The problem Marvin Pincus had yesterday was simply time. You see, he'd found that new-to-him but older-anyway deluxe glass Fenwick fly rod at a yard sale and snapped it up. While others had succumbed to the flyweight temptations of graphite, give Marvin a grand old glass Fenwick and just turn him loose.
This rod was for a four-weight line, which he didn't have, so he had to go to the store and outfit himself with all new everything for it. So by the time he had his "outfit" ready to fish, it was late afternoon. The fish would have to wait until tomorrow. Flogging (gracefully of course) the waters of Lewis Creek would have to wait until tomorrow.
But Marvin wasn't going to wait until tomorrow. Not with a brand-new (to him) Fenwick!
So he walked out in the street in front of his house and began casting. Oh that back cast was smooth. The line just went lazily back there, and then, with a master's touch, he flicked his wrist forward and the line came over, traveled out to a spot about three feet above the asphalt, and the fly quietly fluttered down.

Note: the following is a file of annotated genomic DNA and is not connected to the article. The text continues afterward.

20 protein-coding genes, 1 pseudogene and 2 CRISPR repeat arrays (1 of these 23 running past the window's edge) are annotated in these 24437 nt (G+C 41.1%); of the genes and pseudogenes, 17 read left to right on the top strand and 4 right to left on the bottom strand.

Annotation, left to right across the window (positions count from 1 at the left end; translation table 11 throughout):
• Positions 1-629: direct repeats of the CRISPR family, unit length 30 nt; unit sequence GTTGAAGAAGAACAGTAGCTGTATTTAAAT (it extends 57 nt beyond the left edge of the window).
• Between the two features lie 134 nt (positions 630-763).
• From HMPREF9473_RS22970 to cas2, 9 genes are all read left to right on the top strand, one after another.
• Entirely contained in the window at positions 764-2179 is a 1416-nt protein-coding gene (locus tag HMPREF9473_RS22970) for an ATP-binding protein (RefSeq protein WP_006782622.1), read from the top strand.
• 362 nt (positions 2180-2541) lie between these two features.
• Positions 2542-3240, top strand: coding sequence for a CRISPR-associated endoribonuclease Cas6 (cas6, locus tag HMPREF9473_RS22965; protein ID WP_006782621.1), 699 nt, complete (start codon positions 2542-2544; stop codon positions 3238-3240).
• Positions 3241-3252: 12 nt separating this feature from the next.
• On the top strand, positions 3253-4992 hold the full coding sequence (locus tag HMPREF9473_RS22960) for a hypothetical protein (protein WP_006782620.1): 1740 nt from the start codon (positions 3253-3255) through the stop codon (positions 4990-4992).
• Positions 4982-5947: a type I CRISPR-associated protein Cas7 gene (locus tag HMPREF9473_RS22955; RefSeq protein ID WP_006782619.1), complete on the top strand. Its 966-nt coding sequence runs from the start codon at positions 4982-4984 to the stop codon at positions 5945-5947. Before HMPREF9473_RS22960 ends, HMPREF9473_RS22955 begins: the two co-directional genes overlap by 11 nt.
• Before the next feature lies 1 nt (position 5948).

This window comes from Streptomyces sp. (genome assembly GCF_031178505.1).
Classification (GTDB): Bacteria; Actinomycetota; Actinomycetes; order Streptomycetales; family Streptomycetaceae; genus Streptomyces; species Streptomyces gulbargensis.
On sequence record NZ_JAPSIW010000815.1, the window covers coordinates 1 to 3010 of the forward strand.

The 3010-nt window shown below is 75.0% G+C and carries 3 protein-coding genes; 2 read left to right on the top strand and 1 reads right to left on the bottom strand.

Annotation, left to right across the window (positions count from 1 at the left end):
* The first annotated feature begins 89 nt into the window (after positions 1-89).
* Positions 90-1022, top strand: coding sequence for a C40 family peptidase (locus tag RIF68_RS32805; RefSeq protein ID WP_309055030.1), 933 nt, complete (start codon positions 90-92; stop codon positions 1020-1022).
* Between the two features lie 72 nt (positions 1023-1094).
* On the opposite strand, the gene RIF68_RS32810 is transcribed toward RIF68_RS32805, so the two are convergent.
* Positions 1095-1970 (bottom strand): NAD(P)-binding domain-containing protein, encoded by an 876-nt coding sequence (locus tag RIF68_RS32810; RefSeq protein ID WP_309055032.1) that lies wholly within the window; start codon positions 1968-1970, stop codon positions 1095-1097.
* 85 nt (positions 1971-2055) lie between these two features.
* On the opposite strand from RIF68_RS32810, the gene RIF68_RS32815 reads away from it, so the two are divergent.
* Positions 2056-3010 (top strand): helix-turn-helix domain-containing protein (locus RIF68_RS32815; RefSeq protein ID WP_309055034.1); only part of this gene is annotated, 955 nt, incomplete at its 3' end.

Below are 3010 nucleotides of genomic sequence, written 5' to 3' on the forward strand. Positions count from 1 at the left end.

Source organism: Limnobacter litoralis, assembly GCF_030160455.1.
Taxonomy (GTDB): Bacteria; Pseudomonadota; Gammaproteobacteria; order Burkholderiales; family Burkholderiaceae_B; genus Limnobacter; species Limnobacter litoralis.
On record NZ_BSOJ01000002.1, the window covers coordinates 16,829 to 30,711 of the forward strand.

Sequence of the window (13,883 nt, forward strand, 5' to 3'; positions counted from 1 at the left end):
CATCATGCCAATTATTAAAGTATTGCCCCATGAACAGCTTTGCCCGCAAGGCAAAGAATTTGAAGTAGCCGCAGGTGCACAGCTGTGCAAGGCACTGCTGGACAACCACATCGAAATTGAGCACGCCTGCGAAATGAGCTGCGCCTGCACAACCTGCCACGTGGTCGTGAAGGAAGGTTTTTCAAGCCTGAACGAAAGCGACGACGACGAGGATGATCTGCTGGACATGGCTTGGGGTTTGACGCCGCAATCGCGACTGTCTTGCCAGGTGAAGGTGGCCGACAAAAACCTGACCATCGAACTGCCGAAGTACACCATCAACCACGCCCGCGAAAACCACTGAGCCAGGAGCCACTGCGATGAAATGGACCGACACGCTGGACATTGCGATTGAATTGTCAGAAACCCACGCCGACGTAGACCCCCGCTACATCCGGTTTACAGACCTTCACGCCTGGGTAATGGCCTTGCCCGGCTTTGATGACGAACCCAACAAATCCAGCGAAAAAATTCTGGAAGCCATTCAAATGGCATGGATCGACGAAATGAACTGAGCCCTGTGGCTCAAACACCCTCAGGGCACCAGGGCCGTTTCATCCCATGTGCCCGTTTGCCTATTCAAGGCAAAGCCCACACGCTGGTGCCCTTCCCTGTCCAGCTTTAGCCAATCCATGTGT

Even without water, Marvin could feel the fly fisherman's unspoken thrill at doing something so well people would stop to watch. It was a ballet, like those girls do with ribbons in the Olympic games, but this ... he just smiled.
And it was the first time his fly casting had ever stopped traffic ... literally.
He stepped out of the way to let the car go by.
Ten-year-old Johnny Symmes rolled down his window in the back seat of the car.
"Catchin' anything, Mr. Pincus?"
"Little slow without water, Johnny. But I'll keep trying."
Marvin grinned. "It's okay," he said, "I'm using a dry fly."
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